Those who want a glimpse into what a Donald Trump presidency would be like need look no farther than the perpetual self-created mess that is the tenure of Republican Paul LePage as governer of Maine. The New York Times recently provided a handy summary of his more recent embarrassments and attacks of absurd incivility and unprofessional behavior:
Mr. LePage apologized after storming offstage and calling protesting students “idiots” during a public appearance.
Mr. LePage displayed “Wanted”-style posters aimed at environmentalist and union groups during a town meeting, saying those groups were holding the state back.
Mr. LePage said asylum-seekers brought disease and the “ziki-fly.” When asked to apologize at an event in June, Mr. LePage did not, and said conditions like hepatitis C and H.I.V. were on the rise in Maine. Mr. LePage also drew criticism that month for appearing to mock a Chinese businessman’s name.
That month, Mr. LePage also delivered his State of the State address in the form of a letter, breaking the tradition of giving a speech to lawmakers. He said it would be “silliness” to address lawmakers who had tried to impeach him.
Mr. LePage apologized for a “slip-up” after saying drug-dealers would come from out of state and “impregnate a young white girl” before leaving. The drug dealers, he said, in a comment that was widely perceived as racially charged, “are guys with the name D-Money, Smoothie, Shifty — these types of guys.”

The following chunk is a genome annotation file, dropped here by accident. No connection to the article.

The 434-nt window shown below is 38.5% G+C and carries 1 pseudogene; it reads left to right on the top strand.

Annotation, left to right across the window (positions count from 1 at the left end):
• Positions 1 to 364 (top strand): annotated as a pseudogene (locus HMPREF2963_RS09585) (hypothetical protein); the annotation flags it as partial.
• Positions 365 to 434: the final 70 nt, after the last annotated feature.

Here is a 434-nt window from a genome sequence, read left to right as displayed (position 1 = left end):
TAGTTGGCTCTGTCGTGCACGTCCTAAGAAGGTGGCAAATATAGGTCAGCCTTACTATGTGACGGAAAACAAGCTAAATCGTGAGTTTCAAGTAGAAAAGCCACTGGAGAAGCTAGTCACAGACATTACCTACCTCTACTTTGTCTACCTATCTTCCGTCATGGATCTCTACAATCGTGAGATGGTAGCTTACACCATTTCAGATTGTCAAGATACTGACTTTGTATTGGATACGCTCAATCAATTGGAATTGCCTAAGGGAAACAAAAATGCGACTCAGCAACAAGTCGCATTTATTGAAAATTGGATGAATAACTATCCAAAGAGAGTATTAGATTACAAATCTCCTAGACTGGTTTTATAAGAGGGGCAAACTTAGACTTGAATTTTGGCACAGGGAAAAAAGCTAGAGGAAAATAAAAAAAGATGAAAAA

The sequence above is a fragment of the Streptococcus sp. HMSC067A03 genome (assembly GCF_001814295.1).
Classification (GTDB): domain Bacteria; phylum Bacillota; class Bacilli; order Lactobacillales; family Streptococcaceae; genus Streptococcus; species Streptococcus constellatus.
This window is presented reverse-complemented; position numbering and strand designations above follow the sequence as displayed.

Mr. LePage apologized to the son of a cartoonist for The Bangor Daily News because he had told the son he would “like to shoot” his father. That comment drew criticism, with some noting its added insensitivity given the attack at the Charlie Hebdo newspaper in Paris earlier that year, although the son said he was not offended.
A charter school in Maine said Mr. LePage had threatened to take away its funding if it did not rescind a job offer to the House speaker, Mark Eves, a Democrat.
“The full power of the state was used to put a father of three out of a job because he was a lawmaker who disagrees with the governor on policy,” the editorial board of The Press Herald wrote.
Some Democrats called for impeachment, but an effort to investigate Mr. LePage — which would have been a precursor to impeachment in January 2016 — did not muster enough support for a vote.
Mr. LePage vowed to veto all Democratic-sponsored bills until the party accepted his effort to eliminate the state’s income tax. The question of whether Mr. LePage had vetoed 65 bills within the proper time frame ended up in the State Supreme Court, which found that the bills could stand as law.
Two lawmakers, who remained anonymous, said they had heard Mr. LePage say at a fund-raiser that President Obama “hates white people.”
June Mr. LePage made a graphically lewd statement about Troy Jackson, a Democrat who was the assistant Senate majority leader at the time. He added that Mr. Jackson was a “bad person” with “no brains” and a “black heart.”
Mr. LePage compared the Internal Revenue Service to the Gestapo in a radio address. Asked about the comment in a follow-up interview several days later, he said: “What I am trying to say is the Holocaust was a horrific crime against humanity and, frankly, I would never want to see that repeated. Maybe the I.R.S. is not quite as bad — yet.”
Mr. LePage said leaders from the N.A.A.C.P. who had questioned his decision not to attend Martin Luther King’s Birthday events could “kiss my butt.”
During his campaign for governor, Mr. LePage told a group of fishermen that he would tell Mr. Obama to “go to hell.”
People like LePage and Trump don’t improve over time, because they don’t learn. If they did, they would not still behave like this at such advanced ages. Thus Governor LePage recently shattered his own record for outrageous conduct, whatever it was, beginning last week. LePage told a town hall meeting addressing the current heroin-use epidemic in Maine that most drug dealers in the state were black or Hispanic, and that he had a binder to prove it. Continue reading